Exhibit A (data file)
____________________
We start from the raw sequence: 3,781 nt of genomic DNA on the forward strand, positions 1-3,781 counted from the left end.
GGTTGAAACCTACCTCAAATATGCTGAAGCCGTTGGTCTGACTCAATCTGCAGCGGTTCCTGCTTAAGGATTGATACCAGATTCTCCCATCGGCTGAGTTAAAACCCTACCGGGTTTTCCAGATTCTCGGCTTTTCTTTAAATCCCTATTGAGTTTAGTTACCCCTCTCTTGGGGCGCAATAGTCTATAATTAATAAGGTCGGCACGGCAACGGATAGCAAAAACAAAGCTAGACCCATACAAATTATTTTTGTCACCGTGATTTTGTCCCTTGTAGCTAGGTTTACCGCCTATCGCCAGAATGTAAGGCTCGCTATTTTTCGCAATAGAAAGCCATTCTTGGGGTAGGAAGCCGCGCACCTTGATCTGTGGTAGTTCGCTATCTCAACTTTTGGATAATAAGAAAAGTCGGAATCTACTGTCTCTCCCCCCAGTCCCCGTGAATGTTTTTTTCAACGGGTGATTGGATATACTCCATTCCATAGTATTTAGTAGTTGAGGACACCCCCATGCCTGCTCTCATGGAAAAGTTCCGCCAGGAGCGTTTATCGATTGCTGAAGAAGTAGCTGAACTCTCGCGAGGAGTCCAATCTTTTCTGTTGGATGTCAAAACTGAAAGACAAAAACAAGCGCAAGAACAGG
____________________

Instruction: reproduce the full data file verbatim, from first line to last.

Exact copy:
We start from the raw sequence: 3,781 nt of genomic DNA on the forward strand, positions 1-3,781 counted from the left end.
GGTTGAAACCTACCTCAAATATGCTGAAGCCGTTGGTCTGACTCAATCTGCAGCGGTTCCTGCTTAAGGATTGATACCAGATTCTCCCATCGGCTGAGTTAAAACCCTACCGGGTTTTCCAGATTCTCGGCTTTTCTTTAAATCCCTATTGAGTTTAGTTACCCCTCTCTTGGGGCGCAATAGTCTATAATTAATAAGGTCGGCACGGCAACGGATAGCAAAAACAAAGCTAGACCCATACAAATTATTTTTGTCACCGTGATTTTGTCCCTTGTAGCTAGGTTTACCGCCTATCGCCAGAATGTAAGGCTCGCTATTTTTCGCAATAGAAAGCCATTCTTGGGGTAGGAAGCCGCGCACCTTGATCTGTGGTAGTTCGCTATCTCAACTTTTGGATAATAAGAAAAGTCGGAATCTACTGTCTCTCCCCCCAGTCCCCGTGAATGTTTTTTTCAACGGGTGATTGGATATACTCCATTCCATAGTATTTAGTAGTTGAGGACACCCCCATGCCTGCTCTCATGGAAAAGTTCCGCCAGGAGCGTTTATCGATTGCTGAAGAAGTAGCTGAACTCTCGCGAGGAGTCCAATCTTTTCTGTTGGATGTCAAAACTGAAAGACAAAAACAAGCGCAAGAACAGG